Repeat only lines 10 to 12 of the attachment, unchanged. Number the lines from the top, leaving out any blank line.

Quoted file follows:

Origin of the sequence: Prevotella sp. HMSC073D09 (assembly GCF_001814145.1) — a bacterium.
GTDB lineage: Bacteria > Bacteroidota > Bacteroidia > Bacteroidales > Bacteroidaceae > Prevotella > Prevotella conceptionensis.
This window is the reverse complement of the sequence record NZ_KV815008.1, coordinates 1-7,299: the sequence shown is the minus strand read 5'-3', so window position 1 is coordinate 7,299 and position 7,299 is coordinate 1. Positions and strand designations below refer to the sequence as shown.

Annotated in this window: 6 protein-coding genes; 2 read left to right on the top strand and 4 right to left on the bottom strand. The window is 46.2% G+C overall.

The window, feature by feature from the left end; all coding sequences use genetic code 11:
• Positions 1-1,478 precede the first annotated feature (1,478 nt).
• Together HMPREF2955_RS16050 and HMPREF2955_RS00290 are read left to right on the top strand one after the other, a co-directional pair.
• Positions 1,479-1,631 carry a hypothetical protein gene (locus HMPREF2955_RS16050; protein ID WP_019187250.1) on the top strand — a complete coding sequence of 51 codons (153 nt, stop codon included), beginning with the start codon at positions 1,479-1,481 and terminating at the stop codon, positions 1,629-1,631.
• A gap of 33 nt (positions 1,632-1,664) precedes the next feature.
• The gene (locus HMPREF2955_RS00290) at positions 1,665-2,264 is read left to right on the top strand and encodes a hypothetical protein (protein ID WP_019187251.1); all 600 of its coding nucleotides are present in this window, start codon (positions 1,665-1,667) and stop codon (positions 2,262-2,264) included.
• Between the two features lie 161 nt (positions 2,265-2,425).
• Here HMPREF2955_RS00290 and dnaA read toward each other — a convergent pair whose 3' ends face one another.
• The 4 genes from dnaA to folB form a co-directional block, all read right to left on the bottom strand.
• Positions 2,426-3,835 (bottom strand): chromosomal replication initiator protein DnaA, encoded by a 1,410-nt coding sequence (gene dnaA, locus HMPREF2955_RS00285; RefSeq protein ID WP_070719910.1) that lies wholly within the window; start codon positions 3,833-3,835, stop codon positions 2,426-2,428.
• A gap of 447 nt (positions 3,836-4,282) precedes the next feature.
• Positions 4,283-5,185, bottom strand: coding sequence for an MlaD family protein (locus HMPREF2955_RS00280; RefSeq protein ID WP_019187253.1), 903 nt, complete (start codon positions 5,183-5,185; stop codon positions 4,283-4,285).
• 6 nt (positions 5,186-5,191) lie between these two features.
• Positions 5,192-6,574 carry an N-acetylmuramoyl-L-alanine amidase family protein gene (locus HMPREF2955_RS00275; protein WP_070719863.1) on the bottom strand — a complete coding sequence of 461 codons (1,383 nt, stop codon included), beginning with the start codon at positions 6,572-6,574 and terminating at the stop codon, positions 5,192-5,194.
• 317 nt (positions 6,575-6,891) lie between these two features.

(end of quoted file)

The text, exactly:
• The gene (locus HMPREF2955_RS00290) at positions 1,665-2,264 is read left to right on the top strand and encodes a hypothetical protein (protein ID WP_019187251.1); all 600 of its coding nucleotides are present in this window, start codon (positions 1,665-1,667) and stop codon (positions 2,262-2,264) included.
• Between the two features lie 161 nt (positions 2,265-2,425).
• Here HMPREF2955_RS00290 and dnaA read toward each other — a convergent pair whose 3' ends face one another.